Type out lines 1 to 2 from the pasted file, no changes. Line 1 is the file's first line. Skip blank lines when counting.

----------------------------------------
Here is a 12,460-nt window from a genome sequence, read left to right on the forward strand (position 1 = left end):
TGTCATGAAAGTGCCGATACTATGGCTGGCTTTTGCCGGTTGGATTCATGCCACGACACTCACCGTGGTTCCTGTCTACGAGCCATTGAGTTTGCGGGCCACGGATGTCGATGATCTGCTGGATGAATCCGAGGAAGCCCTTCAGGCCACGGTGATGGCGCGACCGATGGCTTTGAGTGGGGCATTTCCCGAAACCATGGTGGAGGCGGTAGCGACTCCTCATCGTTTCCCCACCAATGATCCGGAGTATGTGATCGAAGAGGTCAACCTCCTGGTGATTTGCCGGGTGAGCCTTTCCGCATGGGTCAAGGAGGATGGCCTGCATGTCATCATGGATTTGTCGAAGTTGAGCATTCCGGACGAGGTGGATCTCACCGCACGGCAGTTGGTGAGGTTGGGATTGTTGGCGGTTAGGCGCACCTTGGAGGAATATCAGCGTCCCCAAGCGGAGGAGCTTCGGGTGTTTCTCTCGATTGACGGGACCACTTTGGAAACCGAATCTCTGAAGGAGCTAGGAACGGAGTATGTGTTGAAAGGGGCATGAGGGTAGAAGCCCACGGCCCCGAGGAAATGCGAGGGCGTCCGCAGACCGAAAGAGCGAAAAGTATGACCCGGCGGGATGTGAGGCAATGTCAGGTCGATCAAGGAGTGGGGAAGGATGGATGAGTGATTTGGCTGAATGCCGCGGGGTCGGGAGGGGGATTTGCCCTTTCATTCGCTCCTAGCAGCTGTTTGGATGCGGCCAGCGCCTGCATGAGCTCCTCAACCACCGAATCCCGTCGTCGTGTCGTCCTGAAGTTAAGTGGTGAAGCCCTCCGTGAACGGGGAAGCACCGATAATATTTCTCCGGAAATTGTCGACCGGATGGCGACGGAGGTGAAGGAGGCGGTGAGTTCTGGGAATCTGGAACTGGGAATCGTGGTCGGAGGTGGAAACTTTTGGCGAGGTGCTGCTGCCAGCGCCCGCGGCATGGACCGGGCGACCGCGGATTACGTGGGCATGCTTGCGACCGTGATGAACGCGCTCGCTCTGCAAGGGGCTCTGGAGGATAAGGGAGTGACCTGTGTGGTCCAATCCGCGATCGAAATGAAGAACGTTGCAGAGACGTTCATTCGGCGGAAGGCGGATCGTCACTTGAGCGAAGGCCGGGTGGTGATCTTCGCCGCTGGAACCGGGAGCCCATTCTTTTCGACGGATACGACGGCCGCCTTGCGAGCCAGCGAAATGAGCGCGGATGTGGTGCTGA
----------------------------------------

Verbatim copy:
Here is a 12,460-nt window from a genome sequence, read left to right on the forward strand (position 1 = left end):
TGTCATGAAAGTGCCGATACTATGGCTGGCTTTTGCCGGTTGGATTCATGCCACGACACTCACCGTGGTTCCTGTCTACGAGCCATTGAGTTTGCGGGCCACGGATGTCGATGATCTGCTGGATGAATCCGAGGAAGCCCTTCAGGCCACGGTGATGGCGCGACCGATGGCTTTGAGTGGGGCATTTCCCGAAACCATGGTGGAGGCGGTAGCGACTCCTCATCGTTTCCCCACCAATGATCCGGAGTATGTGATCGAAGAGGTCAACCTCCTGGTGATTTGCCGGGTGAGCCTTTCCGCATGGGTCAAGGAGGATGGCCTGCATGTCATCATGGATTTGTCGAAGTTGAGCATTCCGGACGAGGTGGATCTCACCGCACGGCAGTTGGTGAGGTTGGGATTGTTGGCGGTTAGGCGCACCTTGGAGGAATATCAGCGTCCCCAAGCGGAGGAGCTTCGGGTGTTTCTCTCGATTGACGGGACCACTTTGGAAACCGAATCTCTGAAGGAGCTAGGAACGGAGTATGTGTTGAAAGGGGCATGAGGGTAGAAGCCCACGGCCCCGAGGAAATGCGAGGGCGTCCGCAGACCGAAAGAGCGAAAAGTATGACCCGGCGGGATGTGAGGCAATGTCAGGTCGATCAAGGAGTGGGGAAGGATGGATGAGTGATTTGGCTGAATGCCGCGGGGTCGGGAGGGGGATTTGCCCTTTCATTCGCTCCTAGCAGCTGTTTGGATGCGGCCAGCGCCTGCATGAGCTCCTCAACCACCGAATCCCGTCGTCGTGTCGTCCTGAAGTTAAGTGGTGAAGCCCTCCGTGAACGGGGAAGCACCGATAATATTTCTCCGGAAATTGTCGACCGGATGGCGACGGAGGTGAAGGAGGCGGTGAGTTCTGGGAATCTGGAACTGGGAATCGTGGTCGGAGGTGGAAACTTTTGGCGAGGTGCTGCTGCCAGCGCCCGCGGCATGGACCGGGCGACCGCGGATTACGTGGGCATGCTTGCGACCGTGATGAACGCGCTCGCTCTGCAAGGGGCTCTGGAGGATAAGGGAGTGACCTGTGTGGTCCAATCCGCGATCGAAATGAAGAACGTTGCAGAGACGTTCATTCGGCGGAAGGCGGATCGTCACTTGAGCGAAGGCCGGGTGGTGATCTTCGCCGCTGGAACCGGGAGCCCATTCTTTTCGACGGATACGACGGCCGCCTTGCGAGCCAGCGAAATGAGCGCGGATGTGGTGCTGA